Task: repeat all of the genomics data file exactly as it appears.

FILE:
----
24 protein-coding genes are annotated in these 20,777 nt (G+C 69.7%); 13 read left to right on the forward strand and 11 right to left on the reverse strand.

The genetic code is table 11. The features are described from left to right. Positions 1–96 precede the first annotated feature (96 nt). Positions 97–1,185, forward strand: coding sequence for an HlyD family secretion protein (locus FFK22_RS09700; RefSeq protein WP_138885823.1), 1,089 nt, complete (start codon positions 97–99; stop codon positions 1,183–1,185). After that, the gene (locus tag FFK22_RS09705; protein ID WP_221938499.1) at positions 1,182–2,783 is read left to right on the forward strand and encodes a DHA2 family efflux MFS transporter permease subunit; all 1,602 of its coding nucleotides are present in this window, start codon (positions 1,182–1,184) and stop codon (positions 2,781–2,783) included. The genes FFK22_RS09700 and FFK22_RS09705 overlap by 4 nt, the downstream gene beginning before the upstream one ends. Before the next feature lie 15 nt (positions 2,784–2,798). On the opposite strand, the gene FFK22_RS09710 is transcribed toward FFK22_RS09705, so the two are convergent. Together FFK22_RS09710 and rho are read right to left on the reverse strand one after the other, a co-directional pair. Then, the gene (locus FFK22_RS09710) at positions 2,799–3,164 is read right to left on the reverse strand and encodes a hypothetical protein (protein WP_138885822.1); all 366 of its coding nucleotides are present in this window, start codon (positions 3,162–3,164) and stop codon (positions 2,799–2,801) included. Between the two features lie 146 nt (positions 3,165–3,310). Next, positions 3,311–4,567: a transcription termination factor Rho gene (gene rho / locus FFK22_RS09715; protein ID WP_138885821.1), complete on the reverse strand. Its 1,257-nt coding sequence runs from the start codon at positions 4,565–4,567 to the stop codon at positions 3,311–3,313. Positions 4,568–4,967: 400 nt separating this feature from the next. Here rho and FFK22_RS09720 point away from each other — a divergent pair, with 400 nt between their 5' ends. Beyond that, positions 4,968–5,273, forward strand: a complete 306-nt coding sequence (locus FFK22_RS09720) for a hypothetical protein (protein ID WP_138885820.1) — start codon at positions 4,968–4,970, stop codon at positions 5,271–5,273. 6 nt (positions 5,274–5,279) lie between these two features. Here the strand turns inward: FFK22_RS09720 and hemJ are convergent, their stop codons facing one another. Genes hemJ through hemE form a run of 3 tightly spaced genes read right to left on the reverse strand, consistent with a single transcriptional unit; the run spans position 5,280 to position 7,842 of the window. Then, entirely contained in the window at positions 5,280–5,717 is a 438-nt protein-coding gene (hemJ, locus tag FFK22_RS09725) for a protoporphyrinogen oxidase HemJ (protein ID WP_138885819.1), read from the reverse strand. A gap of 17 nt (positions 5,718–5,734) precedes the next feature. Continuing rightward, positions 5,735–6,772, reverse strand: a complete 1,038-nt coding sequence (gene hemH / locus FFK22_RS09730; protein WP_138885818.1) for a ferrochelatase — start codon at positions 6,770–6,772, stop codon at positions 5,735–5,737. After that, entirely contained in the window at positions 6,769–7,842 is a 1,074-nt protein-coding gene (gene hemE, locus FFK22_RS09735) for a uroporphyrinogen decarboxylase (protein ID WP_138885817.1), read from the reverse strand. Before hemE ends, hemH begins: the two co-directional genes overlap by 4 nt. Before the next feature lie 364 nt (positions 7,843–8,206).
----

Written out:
24 protein-coding genes are annotated in these 20,777 nt (G+C 69.7%); 13 read left to right on the forward strand and 11 right to left on the reverse strand.

The genetic code is table 11. The features are described from left to right. Positions 1–96 precede the first annotated feature (96 nt). Positions 97–1,185, forward strand: coding sequence for an HlyD family secretion protein (locus FFK22_RS09700; RefSeq protein WP_138885823.1), 1,089 nt, complete (start codon positions 97–99; stop codon positions 1,183–1,185). After that, the gene (locus tag FFK22_RS09705; protein ID WP_221938499.1) at positions 1,182–2,783 is read left to right on the forward strand and encodes a DHA2 family efflux MFS transporter permease subunit; all 1,602 of its coding nucleotides are present in this window, start codon (positions 1,182–1,184) and stop codon (positions 2,781–2,783) included. The genes FFK22_RS09700 and FFK22_RS09705 overlap by 4 nt, the downstream gene beginning before the upstream one ends. Before the next feature lie 15 nt (positions 2,784–2,798). On the opposite strand, the gene FFK22_RS09710 is transcribed toward FFK22_RS09705, so the two are convergent. Together FFK22_RS09710 and rho are read right to left on the reverse strand one after the other, a co-directional pair. Then, the gene (locus FFK22_RS09710) at positions 2,799–3,164 is read right to left on the reverse strand and encodes a hypothetical protein (protein WP_138885822.1); all 366 of its coding nucleotides are present in this window, start codon (positions 3,162–3,164) and stop codon (positions 2,799–2,801) included. Between the two features lie 146 nt (positions 3,165–3,310). Next, positions 3,311–4,567: a transcription termination factor Rho gene (gene rho / locus FFK22_RS09715; protein ID WP_138885821.1), complete on the reverse strand. Its 1,257-nt coding sequence runs from the start codon at positions 4,565–4,567 to the stop codon at positions 3,311–3,313. Positions 4,568–4,967: 400 nt separating this feature from the next. Here rho and FFK22_RS09720 point away from each other — a divergent pair, with 400 nt between their 5' ends. Beyond that, positions 4,968–5,273, forward strand: a complete 306-nt coding sequence (locus FFK22_RS09720) for a hypothetical protein (protein ID WP_138885820.1) — start codon at positions 4,968–4,970, stop codon at positions 5,271–5,273. 6 nt (positions 5,274–5,279) lie between these two features. Here the strand turns inward: FFK22_RS09720 and hemJ are convergent, their stop codons facing one another. Genes hemJ through hemE form a run of 3 tightly spaced genes read right to left on the reverse strand, consistent with a single transcriptional unit; the run spans position 5,280 to position 7,842 of the window. Then, entirely contained in the window at positions 5,280–5,717 is a 438-nt protein-coding gene (hemJ, locus tag FFK22_RS09725) for a protoporphyrinogen oxidase HemJ (protein ID WP_138885819.1), read from the reverse strand. A gap of 17 nt (positions 5,718–5,734) precedes the next feature. Continuing rightward, positions 5,735–6,772, reverse strand: a complete 1,038-nt coding sequence (gene hemH / locus FFK22_RS09730; protein WP_138885818.1) for a ferrochelatase — start codon at positions 6,770–6,772, stop codon at positions 5,735–5,737. After that, entirely contained in the window at positions 6,769–7,842 is a 1,074-nt protein-coding gene (gene hemE, locus FFK22_RS09735) for a uroporphyrinogen decarboxylase (protein ID WP_138885817.1), read from the reverse strand. Before hemE ends, hemH begins: the two co-directional genes overlap by 4 nt. Before the next feature lie 364 nt (positions 7,843–8,206).